Jatakas - The Buddhist Tales
The Jatakas are Buddhist parables and tales – loose parallels of the
Panchtantra actually. They tell the tales of Buddha in his previous
lives (when he was called Bodhisattva or Buddha-to-be), which included
incarnations in the form of a snake and an elephant. These stories
reflect the travails and experiences that the he had to go through to
attain the wisdom of the Buddha.
The Stories Depicting Moral Values
In format the stories are similar to the Panchtantra and lead up to a
moral. Here again the morals are bigger than the stories. Being
Buddhist, the stories are less matter-of-fact than the Panchatantra and
sometimes deal with quite intricate esoteric messages.
For example there is a story in the Jatakas called the Kisa Gotami. The
story revolves around a woman who loses her only son. She goes to the
Boddhisattva to tearfully ask him to resurrect her son. He asks her to
get a bowl of wheat from a house where no one has ever died. As the
woman goes from house to house, searching in vain for a house in which
no death has occurred, she comes to the realization that death is a part
of life and has to be accepted as such.
So while the message of the Panchtantra is relatively commonsensical,
that of the Jatakas can be surprisingly profound.
References to sea voyages in the Jatakas are quite frequent, which
reveals Buddhism to be much more dynamic religion than Aryanism (which
forbade travel over sea). There are also certain interesting references
to navigation in the stories. In one of the stories a crow is used as a
pilot for a ship; the reason for which is that crows are known to fly in
the direction of land.
The Jatakas have been used as important and reliable source material for
ancient Indian history. This is despite the fact their anti-brahminical
bias for which historians tend to leave room (this was because Buddhism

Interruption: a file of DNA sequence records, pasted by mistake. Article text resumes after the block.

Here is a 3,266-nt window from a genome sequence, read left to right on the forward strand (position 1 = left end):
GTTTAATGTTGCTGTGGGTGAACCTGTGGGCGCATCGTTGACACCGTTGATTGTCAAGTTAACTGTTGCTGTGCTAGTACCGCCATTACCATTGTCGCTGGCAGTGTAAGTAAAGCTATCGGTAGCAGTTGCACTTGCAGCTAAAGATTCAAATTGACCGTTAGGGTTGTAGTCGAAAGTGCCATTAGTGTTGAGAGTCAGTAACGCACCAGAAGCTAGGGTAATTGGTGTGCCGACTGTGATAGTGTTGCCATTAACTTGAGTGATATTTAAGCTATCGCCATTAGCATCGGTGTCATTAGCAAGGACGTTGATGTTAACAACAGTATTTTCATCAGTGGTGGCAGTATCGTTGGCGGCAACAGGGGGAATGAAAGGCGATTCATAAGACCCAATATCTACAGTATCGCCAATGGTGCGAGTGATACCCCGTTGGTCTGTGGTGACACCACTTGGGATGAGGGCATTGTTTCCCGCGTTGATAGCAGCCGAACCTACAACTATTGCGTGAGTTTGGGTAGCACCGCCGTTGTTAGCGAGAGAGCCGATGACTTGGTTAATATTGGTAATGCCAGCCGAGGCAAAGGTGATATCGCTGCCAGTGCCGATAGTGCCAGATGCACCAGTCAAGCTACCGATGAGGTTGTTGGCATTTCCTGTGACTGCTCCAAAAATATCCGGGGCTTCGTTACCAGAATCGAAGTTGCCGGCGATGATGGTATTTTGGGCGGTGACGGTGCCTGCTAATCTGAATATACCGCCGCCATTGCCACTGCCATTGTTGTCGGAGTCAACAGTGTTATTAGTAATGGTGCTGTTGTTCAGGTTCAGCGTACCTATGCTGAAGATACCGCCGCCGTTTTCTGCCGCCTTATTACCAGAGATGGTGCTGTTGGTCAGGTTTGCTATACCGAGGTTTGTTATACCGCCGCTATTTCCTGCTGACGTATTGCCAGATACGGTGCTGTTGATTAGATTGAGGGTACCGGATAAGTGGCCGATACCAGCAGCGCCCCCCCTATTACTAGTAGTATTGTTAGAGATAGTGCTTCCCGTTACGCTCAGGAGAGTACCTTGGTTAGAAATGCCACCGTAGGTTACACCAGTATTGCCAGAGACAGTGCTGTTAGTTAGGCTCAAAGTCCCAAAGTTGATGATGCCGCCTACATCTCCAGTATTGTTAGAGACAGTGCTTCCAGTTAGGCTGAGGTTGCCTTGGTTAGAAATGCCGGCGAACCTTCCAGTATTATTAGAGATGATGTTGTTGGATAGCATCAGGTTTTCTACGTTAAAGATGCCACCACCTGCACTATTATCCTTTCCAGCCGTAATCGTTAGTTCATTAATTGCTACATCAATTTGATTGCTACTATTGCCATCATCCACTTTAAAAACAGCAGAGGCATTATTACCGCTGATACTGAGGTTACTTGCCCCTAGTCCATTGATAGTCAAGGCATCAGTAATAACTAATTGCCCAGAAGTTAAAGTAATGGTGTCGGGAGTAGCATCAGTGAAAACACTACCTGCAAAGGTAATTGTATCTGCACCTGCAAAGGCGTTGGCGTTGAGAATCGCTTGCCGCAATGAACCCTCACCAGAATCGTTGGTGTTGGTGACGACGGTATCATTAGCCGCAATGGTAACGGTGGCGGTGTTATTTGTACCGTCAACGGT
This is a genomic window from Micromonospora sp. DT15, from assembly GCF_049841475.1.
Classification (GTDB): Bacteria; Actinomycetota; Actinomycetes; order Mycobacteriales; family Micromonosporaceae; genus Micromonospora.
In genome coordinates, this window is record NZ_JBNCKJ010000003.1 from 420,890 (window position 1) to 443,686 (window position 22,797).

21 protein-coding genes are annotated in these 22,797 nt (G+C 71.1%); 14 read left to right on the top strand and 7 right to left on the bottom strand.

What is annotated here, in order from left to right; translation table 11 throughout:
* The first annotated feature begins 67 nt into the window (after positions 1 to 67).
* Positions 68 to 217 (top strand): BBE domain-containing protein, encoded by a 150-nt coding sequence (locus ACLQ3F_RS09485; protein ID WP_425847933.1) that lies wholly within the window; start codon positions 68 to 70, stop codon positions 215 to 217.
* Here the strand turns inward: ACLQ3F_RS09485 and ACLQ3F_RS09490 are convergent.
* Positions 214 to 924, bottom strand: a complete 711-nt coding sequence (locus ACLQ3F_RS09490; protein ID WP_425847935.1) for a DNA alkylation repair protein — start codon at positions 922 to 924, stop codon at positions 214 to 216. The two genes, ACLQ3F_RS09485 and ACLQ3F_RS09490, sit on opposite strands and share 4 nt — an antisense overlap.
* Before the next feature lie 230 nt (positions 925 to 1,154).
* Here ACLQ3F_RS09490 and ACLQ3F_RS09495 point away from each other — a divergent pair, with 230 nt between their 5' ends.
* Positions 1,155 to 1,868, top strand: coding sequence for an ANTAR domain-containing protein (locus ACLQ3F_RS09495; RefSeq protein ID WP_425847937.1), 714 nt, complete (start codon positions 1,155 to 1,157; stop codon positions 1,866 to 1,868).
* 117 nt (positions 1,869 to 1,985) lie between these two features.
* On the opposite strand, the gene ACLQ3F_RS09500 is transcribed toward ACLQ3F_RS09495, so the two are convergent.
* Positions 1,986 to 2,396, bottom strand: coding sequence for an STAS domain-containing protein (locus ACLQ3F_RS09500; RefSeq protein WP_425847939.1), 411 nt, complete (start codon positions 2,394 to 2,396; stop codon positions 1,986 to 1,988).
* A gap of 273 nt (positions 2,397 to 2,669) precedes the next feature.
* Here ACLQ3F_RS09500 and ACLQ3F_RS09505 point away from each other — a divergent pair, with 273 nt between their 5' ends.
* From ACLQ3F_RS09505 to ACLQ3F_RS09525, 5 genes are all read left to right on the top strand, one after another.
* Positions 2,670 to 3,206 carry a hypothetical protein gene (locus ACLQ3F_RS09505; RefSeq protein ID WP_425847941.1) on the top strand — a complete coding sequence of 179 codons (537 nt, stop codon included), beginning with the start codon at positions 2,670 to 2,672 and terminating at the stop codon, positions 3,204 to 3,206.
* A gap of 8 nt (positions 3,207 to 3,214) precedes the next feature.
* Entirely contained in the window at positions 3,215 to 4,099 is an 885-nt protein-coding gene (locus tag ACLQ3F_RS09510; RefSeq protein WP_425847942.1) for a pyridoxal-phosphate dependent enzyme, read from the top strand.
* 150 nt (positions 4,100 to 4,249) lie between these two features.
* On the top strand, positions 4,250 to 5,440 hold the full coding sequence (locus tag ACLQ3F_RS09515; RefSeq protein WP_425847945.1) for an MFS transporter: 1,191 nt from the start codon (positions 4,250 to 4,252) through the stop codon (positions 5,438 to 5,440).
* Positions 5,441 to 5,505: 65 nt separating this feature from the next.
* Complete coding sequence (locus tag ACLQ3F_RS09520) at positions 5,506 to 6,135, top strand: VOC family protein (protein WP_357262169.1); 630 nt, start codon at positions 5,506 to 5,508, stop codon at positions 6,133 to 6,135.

was a reform movement against the heavily ritual-based Aryan religion).
Composed around 300 B.C, the Jataka tales are an interesting
collection of short stories that have been very popular among folklores
and legends. These stories are an interesting way to teach the values
and morals of life and good living. Each and every Jataka story has a
moral to learn and these stories have been passed from generation to
generation and are still popular in the contemporary world as they serve
as bedtime tales for children. These tales were written in Pali language
and are often called as Jataka Buddhist tales, since Pali is the
language of ancient Buddhist scriptures.
These tales are said to have inspired further fables and tales like the
Arabian Nights, Aesop's Fables and Adventures of Sindbad. These stories
talk of the incarnations of Lord Buddha in different forms like human,
animals and teach some of the most important lessons of life. They talk
about perseverance, self-respect, respect for others, wisdom, honesty,
morality, etc. and many other important goals of life that can be easily
realized through hard work and determination.
The Jataka tales have much educational value and were used to teach
youngsters the important morals and goals of life. These fables are
around 547 in number and are very interesting to read. Most of the tales
have an Indian backdrop and are said to have the backdrop of the
northern parts of India, near the holy city of Varanasi near the river
Morals written around 300 B.C in a language called PALI, which were
later translated and distributed to people across the world. These
stories are mainly about past incarnations of Buddha, and are meant to
teach the values of self-sacrifice, honesty, morality and other didactic
values to a common person. They are a total of 547 in number. They
really make interesting reading just like the counterparts in